Pattern Based Design

Jonny via Digitalmars-d digitalmars-d at
Tue Nov 17 18:41:32 PST 2015

On Tuesday, 17 November 2015 at 23:41:21 UTC, Idan Arye wrote:
> On Tuesday, 17 November 2015 at 19:05:30 UTC, Jonny wrote:
>> Being able to factor a project into well understood patterns 
>> that are loosely bound yet cohesive is fundamental for a 
>> successful project.
>> Does D have an ability to template patterns(or even better 
>> yet, a uml like interface that can emit D code) effectively? 
>> i.e., saves much more time than doing it by hand?
>> As I become more knowledgeable about the fundamental 
>> programming concepts I realize that modern programming hasn't 
>> yet brought design to the forefront of programming, where it 
>> naturally should be.
>> UML is a start, obviously and there are many reincarnations 
>> and variations on the theme. But I imagine that a fully 
>> integrated design interface is the way to go.
>> Something that allows you to work in design mode when you are 
>> designing and work in implementation mode when you are 
>> implementing... keeping the two distinct is what prevents the 
>> chaos that tends to happen as a project grows.
>> Proper design is the key to success, is it not? If so, then 
>> wouldn't it be wise for D to be more than just a "compiler"?
>> Code folding is a cheesy attempt to reduce implementation 
>> details. Code should be more than just a text file of the 
>> implementation, but should also include details the design of 
>> the program(what it should do, the patterns involved, how the 
>> patterns are fitting together, etc).
>> About the closest I have seen to the concept I am interested 
>> in is the UML applications like Visual Paradigm which attempt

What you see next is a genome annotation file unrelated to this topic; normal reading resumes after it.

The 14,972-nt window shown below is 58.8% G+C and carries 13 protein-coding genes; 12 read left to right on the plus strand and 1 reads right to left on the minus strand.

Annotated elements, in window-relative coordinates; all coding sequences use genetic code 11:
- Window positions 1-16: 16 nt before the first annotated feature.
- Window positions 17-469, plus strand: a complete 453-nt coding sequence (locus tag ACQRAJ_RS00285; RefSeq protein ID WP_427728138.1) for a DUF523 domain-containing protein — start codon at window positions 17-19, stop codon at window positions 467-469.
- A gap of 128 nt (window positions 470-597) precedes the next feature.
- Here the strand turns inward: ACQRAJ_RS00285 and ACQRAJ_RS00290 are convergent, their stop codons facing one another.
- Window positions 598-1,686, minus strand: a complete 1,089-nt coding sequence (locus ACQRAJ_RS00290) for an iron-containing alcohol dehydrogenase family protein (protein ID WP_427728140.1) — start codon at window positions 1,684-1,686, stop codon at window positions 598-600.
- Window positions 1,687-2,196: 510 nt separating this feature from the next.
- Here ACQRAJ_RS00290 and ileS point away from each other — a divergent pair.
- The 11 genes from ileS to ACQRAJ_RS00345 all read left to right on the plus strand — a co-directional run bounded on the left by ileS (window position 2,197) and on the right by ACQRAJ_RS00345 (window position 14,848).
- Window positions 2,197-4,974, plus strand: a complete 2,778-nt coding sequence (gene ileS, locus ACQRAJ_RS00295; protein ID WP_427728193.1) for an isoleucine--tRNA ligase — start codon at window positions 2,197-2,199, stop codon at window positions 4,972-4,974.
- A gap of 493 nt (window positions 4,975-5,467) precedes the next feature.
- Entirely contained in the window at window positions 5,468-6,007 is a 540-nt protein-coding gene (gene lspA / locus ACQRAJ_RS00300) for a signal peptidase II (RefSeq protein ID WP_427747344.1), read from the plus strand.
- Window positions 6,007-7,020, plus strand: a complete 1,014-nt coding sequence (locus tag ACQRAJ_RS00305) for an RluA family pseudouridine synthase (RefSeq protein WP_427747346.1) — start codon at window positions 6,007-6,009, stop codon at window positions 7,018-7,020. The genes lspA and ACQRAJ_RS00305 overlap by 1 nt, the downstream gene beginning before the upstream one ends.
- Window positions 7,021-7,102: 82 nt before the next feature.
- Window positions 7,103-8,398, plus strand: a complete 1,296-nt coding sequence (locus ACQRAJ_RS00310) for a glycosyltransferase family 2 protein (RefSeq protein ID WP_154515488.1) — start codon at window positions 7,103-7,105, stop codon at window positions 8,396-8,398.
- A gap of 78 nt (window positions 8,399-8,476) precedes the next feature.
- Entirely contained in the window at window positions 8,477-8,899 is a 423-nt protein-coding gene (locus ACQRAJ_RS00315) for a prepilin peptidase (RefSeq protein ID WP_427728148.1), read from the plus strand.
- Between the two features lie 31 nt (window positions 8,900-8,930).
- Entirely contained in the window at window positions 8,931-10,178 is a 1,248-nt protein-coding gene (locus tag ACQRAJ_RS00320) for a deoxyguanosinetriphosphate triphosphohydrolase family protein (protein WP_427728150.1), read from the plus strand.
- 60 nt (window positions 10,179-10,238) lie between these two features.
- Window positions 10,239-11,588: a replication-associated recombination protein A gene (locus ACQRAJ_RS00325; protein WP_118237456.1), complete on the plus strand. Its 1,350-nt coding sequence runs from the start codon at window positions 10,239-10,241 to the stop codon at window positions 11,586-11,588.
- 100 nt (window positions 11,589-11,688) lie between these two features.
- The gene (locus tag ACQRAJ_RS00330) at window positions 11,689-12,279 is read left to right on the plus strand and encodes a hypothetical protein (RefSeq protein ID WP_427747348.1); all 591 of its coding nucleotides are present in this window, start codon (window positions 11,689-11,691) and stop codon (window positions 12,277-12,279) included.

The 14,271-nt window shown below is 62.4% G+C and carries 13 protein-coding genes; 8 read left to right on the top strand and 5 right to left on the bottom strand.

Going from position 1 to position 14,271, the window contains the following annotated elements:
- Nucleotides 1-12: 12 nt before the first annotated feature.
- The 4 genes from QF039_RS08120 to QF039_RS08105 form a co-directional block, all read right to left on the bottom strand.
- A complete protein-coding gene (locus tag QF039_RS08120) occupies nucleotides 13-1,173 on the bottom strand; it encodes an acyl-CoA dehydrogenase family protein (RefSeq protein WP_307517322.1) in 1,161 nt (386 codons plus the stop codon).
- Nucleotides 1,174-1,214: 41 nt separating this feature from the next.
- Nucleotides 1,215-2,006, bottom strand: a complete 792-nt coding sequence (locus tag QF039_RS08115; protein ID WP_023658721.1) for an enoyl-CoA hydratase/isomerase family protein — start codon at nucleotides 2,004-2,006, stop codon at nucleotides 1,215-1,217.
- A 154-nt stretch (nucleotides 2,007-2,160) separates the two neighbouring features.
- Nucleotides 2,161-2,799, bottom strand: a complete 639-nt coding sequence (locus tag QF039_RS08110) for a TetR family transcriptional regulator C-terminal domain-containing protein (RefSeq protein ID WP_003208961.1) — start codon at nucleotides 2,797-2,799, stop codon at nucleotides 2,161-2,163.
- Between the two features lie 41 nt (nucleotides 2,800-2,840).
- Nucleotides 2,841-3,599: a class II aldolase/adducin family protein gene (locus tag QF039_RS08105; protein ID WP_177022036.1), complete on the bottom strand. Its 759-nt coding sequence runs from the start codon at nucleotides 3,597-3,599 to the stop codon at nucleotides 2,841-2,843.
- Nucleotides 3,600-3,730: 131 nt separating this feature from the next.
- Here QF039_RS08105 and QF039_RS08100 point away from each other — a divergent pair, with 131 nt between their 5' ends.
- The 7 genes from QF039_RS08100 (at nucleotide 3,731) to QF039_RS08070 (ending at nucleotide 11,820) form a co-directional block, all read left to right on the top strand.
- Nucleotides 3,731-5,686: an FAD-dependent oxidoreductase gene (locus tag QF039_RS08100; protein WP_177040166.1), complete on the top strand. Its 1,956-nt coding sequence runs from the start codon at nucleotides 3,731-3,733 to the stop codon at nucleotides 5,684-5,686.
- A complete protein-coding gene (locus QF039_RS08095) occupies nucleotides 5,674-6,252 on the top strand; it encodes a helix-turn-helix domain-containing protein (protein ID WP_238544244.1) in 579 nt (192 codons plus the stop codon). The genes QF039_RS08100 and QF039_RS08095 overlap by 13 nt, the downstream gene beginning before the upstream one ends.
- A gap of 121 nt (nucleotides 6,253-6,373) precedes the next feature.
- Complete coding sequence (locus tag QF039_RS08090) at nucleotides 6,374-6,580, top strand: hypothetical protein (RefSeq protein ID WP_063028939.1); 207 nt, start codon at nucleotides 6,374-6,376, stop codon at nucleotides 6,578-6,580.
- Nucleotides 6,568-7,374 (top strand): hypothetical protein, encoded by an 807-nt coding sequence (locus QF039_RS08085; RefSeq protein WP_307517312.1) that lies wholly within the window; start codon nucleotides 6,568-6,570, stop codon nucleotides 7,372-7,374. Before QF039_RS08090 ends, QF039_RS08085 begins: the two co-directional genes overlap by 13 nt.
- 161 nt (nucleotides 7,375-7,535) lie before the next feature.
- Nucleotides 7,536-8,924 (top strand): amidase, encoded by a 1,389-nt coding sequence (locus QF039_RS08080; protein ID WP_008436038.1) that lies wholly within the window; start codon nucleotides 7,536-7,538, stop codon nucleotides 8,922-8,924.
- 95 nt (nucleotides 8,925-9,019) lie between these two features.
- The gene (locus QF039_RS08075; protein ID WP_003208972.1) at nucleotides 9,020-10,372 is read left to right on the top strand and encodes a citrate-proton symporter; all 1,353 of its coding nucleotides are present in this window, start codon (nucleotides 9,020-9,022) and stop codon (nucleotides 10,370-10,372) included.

>> to make design the utmost importance. Because these apps are 
>> not integrated with the compiler, the compiler cannot take 
>> advantage of design details for optimization. Neither can it 
>> properly refactor the implementation details when the design 
>> changes.
> Code generation from UML is bullshit. The point of design is to 
> work at a higher levels of abstraction than your code - levels 
> behind what can be automatically compiled to executable code. 
> By working at such high levels, you can skip many 
> implementation details that can be filled later by the human 
> programmers, which allows you to easily apply design 
> changes(before you write the actual code) and which provides 
> you with better overview of the whole project or specific 
> modules, functionalities and flows.
> If you want to generate actual code from the design, you must 
> limit the abstraction level of the design to one that can be 
> automatically compiled to executable code - a limitation that 
> robs you of the benefits mentioned above and essentially makes 
> the format of your design a graphic programming languages. Such 
> languages have been created before, and never got traction - 
> and for a good reason! Over the years, programmers have 
> developed a large array of tools for working with textual 
> line-oriented source code files - SCMs, sophisticated text 
> editors, search tools, text manipulation tools and more. Many 
> language-agnostic tools that can work on any source files 
> provided that they are composed of textual lines of code. 
> Graphical languages don't satisfy that condition - so you can't 
> use these tools with them.

I think there is a misunderstanding.

I am mainly talking about the organizational aspects of higher 
level of abstraction rather than code generation.

Basically dealing with "files" is so old school. They reduce 
coherence of the abstraction. Modules help but still are file 

I'd rather have a list of functions, a hierarchical view of class 
relationships(the uml like design).

I'd like to see the project on a higher level of abstraction 
instead of the very concrete "files" approach that hasn't changed 
since punch cards.

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